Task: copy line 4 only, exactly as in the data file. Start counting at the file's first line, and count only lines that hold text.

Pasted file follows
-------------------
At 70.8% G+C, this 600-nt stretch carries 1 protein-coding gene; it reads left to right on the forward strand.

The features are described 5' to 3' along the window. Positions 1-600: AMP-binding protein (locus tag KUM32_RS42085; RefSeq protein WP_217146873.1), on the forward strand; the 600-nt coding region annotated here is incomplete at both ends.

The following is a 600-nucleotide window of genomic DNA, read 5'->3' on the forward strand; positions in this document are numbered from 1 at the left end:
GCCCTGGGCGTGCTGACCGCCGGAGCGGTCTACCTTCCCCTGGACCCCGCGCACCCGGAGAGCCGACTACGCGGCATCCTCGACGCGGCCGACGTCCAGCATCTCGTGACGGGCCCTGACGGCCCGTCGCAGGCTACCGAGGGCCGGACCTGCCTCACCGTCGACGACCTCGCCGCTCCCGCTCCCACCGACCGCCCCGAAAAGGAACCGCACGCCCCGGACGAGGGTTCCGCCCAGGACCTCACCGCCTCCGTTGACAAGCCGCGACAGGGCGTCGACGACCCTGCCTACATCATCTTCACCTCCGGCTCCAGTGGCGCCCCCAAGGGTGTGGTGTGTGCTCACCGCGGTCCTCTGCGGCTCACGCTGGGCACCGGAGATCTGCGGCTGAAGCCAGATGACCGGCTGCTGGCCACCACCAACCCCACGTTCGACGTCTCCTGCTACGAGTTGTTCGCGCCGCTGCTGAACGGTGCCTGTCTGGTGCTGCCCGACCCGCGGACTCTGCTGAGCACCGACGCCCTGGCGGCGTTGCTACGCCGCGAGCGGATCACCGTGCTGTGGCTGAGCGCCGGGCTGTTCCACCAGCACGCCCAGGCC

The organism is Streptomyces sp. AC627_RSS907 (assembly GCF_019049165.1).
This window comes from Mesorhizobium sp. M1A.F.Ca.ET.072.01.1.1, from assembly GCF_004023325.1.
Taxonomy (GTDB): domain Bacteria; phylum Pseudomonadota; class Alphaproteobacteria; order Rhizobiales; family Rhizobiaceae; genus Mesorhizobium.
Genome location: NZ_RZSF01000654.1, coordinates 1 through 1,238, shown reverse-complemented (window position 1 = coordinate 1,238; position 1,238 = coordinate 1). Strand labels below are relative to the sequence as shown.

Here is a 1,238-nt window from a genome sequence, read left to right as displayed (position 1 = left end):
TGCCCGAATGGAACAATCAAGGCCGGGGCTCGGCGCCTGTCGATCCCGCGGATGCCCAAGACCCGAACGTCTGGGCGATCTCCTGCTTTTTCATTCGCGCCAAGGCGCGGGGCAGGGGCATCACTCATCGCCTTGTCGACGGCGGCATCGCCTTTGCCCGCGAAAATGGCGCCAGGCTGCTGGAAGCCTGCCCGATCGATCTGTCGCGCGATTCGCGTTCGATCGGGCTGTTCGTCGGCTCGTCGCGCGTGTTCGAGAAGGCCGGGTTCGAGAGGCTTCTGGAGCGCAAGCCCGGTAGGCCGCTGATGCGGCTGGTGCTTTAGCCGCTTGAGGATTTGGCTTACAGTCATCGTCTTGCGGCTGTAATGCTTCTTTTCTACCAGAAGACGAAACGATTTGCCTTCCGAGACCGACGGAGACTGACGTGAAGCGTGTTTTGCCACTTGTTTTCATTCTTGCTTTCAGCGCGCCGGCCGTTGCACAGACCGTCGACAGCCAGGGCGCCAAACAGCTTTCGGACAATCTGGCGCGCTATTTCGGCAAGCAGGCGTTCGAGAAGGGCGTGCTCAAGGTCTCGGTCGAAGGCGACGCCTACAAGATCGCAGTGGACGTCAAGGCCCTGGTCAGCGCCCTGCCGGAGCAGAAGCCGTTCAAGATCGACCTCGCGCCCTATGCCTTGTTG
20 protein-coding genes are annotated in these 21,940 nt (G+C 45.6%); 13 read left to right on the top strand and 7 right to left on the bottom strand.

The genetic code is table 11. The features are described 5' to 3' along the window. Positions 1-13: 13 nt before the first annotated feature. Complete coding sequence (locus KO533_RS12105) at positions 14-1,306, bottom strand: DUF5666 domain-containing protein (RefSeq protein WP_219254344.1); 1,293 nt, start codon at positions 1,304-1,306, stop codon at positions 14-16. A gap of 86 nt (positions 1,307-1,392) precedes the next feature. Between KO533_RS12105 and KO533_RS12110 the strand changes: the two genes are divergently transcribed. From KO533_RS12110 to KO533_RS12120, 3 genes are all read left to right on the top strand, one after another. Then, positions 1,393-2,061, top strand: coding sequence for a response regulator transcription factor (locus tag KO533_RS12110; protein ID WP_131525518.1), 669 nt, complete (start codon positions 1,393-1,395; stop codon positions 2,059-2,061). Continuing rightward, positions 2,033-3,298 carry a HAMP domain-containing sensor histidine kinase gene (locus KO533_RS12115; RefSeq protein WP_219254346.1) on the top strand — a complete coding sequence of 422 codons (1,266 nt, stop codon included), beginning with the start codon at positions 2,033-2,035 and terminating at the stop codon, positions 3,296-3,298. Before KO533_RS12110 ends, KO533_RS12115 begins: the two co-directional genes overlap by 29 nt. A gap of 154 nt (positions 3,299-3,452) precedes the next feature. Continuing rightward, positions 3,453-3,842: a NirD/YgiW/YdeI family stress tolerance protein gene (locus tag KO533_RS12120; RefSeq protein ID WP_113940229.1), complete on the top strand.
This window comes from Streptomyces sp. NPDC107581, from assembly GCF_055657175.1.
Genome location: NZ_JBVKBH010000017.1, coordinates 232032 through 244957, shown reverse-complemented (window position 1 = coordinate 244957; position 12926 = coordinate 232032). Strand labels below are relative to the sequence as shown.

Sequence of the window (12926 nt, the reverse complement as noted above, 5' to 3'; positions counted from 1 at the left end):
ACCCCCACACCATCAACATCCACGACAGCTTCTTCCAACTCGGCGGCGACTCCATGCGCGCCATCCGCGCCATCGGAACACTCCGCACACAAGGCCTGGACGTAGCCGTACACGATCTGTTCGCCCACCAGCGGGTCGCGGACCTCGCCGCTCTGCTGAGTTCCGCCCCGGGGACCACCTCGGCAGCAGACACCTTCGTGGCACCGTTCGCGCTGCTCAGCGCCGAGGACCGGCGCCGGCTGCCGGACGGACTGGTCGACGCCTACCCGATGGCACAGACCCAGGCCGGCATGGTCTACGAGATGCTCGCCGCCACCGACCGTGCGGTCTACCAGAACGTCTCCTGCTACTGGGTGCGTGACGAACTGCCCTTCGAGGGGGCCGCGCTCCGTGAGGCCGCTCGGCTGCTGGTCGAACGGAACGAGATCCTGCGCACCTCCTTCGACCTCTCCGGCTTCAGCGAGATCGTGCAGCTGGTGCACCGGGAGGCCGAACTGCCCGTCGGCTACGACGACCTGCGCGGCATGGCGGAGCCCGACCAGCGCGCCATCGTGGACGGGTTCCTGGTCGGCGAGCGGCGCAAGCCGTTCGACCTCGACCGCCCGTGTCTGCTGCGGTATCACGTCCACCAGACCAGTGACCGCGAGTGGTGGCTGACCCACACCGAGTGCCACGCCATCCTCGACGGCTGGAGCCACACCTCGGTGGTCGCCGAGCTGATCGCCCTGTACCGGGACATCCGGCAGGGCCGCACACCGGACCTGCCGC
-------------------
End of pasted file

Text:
GCCCTGGGCGTGCTGACCGCCGGAGCGGTCTACCTTCCCCTGGACCCCGCGCACCCGGAGAGCCGACTACGCGGCATCCTCGACGCGGCCGACGTCCAGCATCTCGTGACGGGCCCTGACGGCCCGTCGCAGGCTACCGAGGGCCGGACCTGCCTCACCGTCGACGACCTCGCCGCTCCCGCTCCCACCGACCGCCCCGAAAAGGAACCGCACGCCCCGGACGAGGGTTCCGCCCAGGACCTCACCGCCTCCGTTGACAAGCCGCGACAGGGCGTCGACGACCCTGCCTACATCATCTTCACCTCCGGCTCCAGTGGCGCCCCCAAGGGTGTGGTGTGTGCTCACCGCGGTCCTCTGCGGCTCACGCTGGGCACCGGAGATCTGCGGCTGAAGCCAGATGACCGGCTGCTGGCCACCACCAACCCCACGTTCGACGTCTCCTGCTACGAGTTGTTCGCGCCGCTGCTGAACGGTGCCTGTCTGGTGCTGCCCGACCCGCGGACTCTGCTGAGCACCGACGCCCTGGCGGCGTTGCTACGCCGCGAGCGGATCACCGTGCTGTGGCTGAGCGCCGGGCTGTTCCACCAGCACGCCCAGGCC